Tony DeCosa, another regular at Dave's Classics, has produced a step-by-step document on how he created his system called the "Joy of Joys Keyboard."  It's a very well done guide documenting how to interface a game pad controller to the keyboard, and how to use arcade controls with his setup.  For the ambitious, you can even mount ports in the back of your keyboard to plug your gamepads directly into your keyboard.  DeCosa does not have a web site, but he has given me permission to quote from his guide entirely.  It is linked to here but was converted from MS-Word to HTML by MS-Word's converter, so may look a bit icky.  You can also download the original zipped MS-Word version here.

Dragon's Den has a tutorial on doing a keyboard hack, and there's an excellent section at EmuAdvice called Keyboard Hack Info.


Keyboard Port - Keyboard Encoders

The KeyWiz is the brainchild of RandyT, another regular on the message forums here at BYOAC.  Currently there are three models available, the Eco (Economy model), the standard, and the max.  All 3 support the same core set of features.  See their links for further details on the differences.  This page is due for a huge revamping, so for now I am going to cut and paste from their web site...

Standard KeyWiz Features:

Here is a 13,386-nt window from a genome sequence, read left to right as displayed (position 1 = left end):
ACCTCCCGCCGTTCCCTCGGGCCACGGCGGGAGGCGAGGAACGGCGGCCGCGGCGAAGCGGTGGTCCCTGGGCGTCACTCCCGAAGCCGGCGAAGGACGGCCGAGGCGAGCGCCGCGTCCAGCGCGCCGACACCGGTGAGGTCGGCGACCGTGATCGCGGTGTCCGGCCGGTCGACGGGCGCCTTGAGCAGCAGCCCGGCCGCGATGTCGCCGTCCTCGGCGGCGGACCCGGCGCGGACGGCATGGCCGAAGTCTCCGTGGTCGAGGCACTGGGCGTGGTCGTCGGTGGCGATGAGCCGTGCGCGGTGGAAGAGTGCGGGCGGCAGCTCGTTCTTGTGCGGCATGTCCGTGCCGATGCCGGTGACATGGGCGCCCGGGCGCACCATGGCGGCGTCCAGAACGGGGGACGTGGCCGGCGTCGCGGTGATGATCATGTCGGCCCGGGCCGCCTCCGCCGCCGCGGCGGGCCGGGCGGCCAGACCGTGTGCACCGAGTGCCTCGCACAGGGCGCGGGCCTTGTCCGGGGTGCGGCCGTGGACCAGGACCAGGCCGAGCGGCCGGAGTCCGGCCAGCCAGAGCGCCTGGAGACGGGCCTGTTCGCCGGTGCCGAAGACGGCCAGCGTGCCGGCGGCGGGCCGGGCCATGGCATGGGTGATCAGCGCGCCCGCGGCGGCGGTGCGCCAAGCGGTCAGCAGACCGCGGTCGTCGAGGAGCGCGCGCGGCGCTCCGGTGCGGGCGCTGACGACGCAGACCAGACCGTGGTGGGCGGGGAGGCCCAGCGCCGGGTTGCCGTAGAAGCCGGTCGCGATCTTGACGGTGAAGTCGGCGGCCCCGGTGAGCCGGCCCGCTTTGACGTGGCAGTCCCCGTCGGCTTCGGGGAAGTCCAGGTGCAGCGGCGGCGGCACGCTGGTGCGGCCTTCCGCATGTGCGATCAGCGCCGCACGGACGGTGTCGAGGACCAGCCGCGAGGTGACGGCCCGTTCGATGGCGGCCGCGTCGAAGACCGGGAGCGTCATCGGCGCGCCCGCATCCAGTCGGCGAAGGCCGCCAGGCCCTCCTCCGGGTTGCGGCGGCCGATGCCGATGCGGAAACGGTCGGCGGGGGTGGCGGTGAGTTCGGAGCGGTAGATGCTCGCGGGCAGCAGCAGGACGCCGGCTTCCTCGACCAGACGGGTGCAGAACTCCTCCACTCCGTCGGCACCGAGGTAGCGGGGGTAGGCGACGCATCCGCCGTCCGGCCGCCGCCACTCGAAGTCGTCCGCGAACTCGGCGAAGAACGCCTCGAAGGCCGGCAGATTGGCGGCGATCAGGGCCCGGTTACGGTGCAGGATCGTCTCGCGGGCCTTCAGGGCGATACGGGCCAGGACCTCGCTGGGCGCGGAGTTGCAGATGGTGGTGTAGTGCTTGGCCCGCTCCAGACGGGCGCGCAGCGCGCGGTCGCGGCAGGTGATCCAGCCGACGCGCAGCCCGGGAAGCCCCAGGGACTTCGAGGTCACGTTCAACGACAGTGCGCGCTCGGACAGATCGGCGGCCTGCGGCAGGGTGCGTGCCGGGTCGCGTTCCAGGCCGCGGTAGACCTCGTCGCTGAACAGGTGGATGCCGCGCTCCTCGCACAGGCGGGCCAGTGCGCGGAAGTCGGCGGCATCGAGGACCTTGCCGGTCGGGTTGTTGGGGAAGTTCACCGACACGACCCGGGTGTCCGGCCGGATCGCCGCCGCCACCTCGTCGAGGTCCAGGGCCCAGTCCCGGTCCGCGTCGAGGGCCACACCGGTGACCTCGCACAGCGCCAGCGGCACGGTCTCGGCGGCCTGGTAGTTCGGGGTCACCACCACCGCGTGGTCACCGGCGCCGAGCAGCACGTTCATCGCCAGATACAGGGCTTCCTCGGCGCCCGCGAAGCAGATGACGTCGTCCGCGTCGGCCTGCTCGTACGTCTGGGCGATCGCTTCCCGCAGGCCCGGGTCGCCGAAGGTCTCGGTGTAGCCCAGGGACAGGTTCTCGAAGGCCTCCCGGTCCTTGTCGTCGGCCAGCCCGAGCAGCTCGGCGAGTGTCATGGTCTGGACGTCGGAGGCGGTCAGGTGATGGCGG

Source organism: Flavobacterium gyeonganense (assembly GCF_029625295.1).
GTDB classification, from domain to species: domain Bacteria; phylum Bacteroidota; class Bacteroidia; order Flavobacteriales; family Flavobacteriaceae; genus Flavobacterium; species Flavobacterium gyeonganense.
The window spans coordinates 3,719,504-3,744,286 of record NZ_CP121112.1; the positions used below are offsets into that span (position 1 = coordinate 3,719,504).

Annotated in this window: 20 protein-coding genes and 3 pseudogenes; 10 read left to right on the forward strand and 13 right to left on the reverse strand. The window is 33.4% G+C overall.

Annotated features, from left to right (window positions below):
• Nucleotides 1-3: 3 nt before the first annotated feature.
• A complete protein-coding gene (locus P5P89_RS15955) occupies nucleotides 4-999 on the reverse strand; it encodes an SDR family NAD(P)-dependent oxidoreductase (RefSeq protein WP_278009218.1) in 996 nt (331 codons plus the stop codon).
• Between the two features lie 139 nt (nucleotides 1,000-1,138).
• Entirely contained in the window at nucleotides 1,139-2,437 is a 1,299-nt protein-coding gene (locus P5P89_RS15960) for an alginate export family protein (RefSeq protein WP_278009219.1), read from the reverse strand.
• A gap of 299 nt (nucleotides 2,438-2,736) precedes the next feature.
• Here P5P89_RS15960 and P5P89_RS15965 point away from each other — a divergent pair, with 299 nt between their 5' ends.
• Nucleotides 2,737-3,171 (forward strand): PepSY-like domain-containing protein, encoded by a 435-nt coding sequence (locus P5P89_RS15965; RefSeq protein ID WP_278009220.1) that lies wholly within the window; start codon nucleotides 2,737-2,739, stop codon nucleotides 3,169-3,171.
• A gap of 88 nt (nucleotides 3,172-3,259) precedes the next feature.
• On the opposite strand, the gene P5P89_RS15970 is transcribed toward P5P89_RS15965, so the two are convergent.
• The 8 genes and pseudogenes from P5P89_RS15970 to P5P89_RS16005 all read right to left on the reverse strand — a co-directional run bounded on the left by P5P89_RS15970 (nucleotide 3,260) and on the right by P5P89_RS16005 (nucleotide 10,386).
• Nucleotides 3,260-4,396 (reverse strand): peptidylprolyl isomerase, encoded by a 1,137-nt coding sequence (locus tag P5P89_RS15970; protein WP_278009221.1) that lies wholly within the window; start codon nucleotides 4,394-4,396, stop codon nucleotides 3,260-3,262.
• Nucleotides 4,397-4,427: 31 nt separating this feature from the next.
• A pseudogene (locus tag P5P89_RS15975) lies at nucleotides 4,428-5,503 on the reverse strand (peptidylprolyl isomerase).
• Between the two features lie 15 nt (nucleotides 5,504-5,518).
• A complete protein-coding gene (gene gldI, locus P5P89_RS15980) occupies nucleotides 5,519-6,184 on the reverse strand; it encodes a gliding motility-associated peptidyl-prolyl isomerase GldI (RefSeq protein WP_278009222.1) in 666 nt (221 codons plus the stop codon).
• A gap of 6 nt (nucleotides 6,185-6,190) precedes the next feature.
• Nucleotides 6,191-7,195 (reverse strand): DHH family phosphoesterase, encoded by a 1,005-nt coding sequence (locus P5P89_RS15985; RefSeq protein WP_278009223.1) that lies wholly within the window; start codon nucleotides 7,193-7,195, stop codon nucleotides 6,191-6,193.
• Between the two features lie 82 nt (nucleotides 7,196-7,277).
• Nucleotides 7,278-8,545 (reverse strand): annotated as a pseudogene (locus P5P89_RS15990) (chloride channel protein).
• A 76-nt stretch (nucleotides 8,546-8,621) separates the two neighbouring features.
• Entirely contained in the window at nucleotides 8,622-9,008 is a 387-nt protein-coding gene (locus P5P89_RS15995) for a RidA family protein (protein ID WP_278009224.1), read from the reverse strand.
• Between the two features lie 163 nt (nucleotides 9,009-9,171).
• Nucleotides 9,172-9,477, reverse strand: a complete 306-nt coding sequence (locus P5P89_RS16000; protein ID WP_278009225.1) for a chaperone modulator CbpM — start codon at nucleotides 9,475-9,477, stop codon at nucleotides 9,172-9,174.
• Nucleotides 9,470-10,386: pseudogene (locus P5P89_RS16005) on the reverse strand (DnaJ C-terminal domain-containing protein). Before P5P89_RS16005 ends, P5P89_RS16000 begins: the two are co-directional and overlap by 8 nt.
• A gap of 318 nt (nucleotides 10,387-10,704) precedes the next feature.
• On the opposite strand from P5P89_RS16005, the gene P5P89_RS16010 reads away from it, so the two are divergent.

Keyboard Port - Other


Keyboard Ghosting & Blocking

One potential problem with keyboard controls - whether using a hack or an encoder - is "ghosting" - where pushing several keys at once produces a "ghost" key that wasn't in fact pressed. For instance, using the matrix example from below, we have "Q" = X1-Y1, "A" = X1-Y2, and "Z" = X1-Y3. Suppose as well that "W" = X2-Y1, and "S" = X2-Y2 (see Example Matrix below). If you push "Q", "W", and "S" at the same time, you're pressing X1,Y1,X2,Y2, which would give you "Q" X1Y1, "S" X2Y2, "W" X2Y1, but also "A" because of X1Y2 being connected. (Note - electronics is not my strong point. My specifics may be in error, but the general concept being illustrated is correct.) This could be a problem if, for instance, your fire and movement keys ended up also producing the "quit" key. The way around this is to find a set of keyboard controls that you will use that don't cause ghosting, or that cause ghosting of keystrokes that have no affect, or to use diodes to prevent the affect.  Read on for more info...